The Last Day We Ever Close Our Eyes
I attended a buddy’s wedding yesterday, so naturally I dug my one suit out of the closet. Sitting in the hard wooden pews of the church, waiting for the wedding to start, I happened to dig through the inside chest pockets because I felt something there.
Ohhhhhhhh. That’s right. The last time I wore this suit was for my brother’s funeral. I dug out the little, crumpled two-page printout I had stuffed into the pocket. It was my little eulogy I’d written for Chris.
I completely forgot I had written this. So, as any skilled writer would do when he or she re-discovers something they’ve written, I had to read it right then.
“Don’t read that now!” my wife admonished. “You’re going to start crying!”
I gave her a little sideways glance. “I’m not going to start crying.”
Of course, I actually did start crying. Thank god they were just tiny manly tears, the kind you can still wipe away with the palm of your hand, so it looks like maybe you just had something in your eye.
I’m proud of what I wrote. I think it was a fitting send-off for my brother. And since only our immediate family attended the funeral, there were lots of folks who didn’t get to hear it. My hope is that it will benefit those who knew my brother, as well as those who simply have someone (or had someone) in their lives struggling with addiction or mental illness. As the late great Michael Herr put it, those tortured souls “doing the Survivor Shuffle between life and death, testing the pull of each and not wanting either very much.”
You are not alone.
One of the movies which as a family we all loved was “A River Runs Through It.” If you haven’t seen it, you should know that it tells the story of a family in Montana, a father and mother and two young brothers, and one of the brothers is a self-destructive drunk.
I think I liked the movie first mostly as a movie. As I got older the themes of the movie hit closer to home, and eventually, and finally, the events of the movie in some ways were the events of my life. The older brother dies, he is killed, at least in part due to his actions and his lifestyle.
Before he died, his family could, at least in part, see the way that the road was unwinding. They wanted to help him, and they all loved him, but it was all a struggling and slapping of hands together, without ever being able to grasp his hand and pull him out.
Before he died, the troubled brother’s father and his other brother were talking about him in the kitchen. So here I will let Norman Maclean tell the story.
“You are too young to help anybody and I am too old,” the father said to the son. “By help, I don’t mean a courtesy like serving him jelly on toast, or giving money.”
“Help,” he went on, is giving part of yourself to somebody who comes to accept it willingly and needs it badly.”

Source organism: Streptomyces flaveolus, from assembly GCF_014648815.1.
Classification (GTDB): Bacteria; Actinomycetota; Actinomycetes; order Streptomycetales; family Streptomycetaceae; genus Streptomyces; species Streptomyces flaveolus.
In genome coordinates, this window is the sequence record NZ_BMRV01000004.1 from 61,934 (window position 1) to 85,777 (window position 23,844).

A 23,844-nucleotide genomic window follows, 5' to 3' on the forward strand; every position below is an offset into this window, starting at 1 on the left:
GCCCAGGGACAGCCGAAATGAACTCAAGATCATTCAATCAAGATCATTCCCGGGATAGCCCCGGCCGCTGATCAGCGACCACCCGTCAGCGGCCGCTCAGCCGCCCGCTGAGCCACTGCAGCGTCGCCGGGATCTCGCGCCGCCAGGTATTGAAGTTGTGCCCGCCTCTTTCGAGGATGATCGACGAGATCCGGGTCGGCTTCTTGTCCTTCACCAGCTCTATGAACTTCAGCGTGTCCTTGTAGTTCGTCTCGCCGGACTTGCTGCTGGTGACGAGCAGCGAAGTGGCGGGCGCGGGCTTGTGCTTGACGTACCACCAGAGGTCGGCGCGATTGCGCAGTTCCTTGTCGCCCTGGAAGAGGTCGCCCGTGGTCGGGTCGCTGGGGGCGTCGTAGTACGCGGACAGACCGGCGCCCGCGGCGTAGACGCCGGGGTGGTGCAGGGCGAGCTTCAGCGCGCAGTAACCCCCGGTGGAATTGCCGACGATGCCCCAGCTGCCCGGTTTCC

“So it is,” he said, using a well-worn transition, “that we can seldom help anybody. Either we don’t know what part to give or maybe we don’t like to give any part of ourselves. Then, more often than not, the part that is needed is not wanted. And even more often, we do not have the part that is needed. It is like the auto-supply shop over town where always says, “Sorry, we are just out of that part…”
The son says to him, “You make it too tough. Help doesn’t have to be anything that big.”
The Father asks him in response, “Do you think your Mother helps him by buttering his rolls?”
“She might,” the son replied. “In fact, yes, I think she does.”
“Do you think you help him?” the father asked.
“I try to,” the son replied. “My trouble is I don’t know him. In fact, one of my troubles is that I don’t even know whether he needs help. I don’t know, that’s my trouble.”
The Father thought for a second. “That should have been the subject of my talk,” he said. “We are willing to help, Lord, but what if anything is needed?”
Lots of people in this room here today tried to help my brother. Either they tried to help him directly by offering their friendship, their resources, offers of jobs to work at, or otherwise they just helped to clean up the messes he made. Other people in this room tried to help Chris by helping my parents, who towards the end became more and more his caregivers. And for all of you who helped and who tried to help, I don’t have words to express the gratitude. So many of us willed him to live, prayed for him to recover and to get his life back even as we could look into the distance and see the road unwinding.
In the end, this man who had helped hundreds of people and animals was unable to help himself. This man who, even if he had nothing, would have borrowed from someone else to give you something, was unable to give back to himself. We can no longer fault him for that. We did not live behind those eyes. We don’t know the pain and confusion that reigned inside his head, and eventually won out.
My brother is free from all of that now. The burden is lifted. As General Robert E. Lee put it, “Do not grieve for the brave dead. Sorrow for those they left behind — friends, relatives, and families. The former are at rest. The latter must suffer. The battle will be repeated there in greater force.’
‘So it is,’ we must at some point turn our attention back to our living families, to those who do need our help, our attention, our love. Chris no longer needs our help or anyone’s help. But the families do go on and the road stretches out in front of us. It is our choice to continue walking, and to honor the memory of my brother by loving and helping those who we can still touch.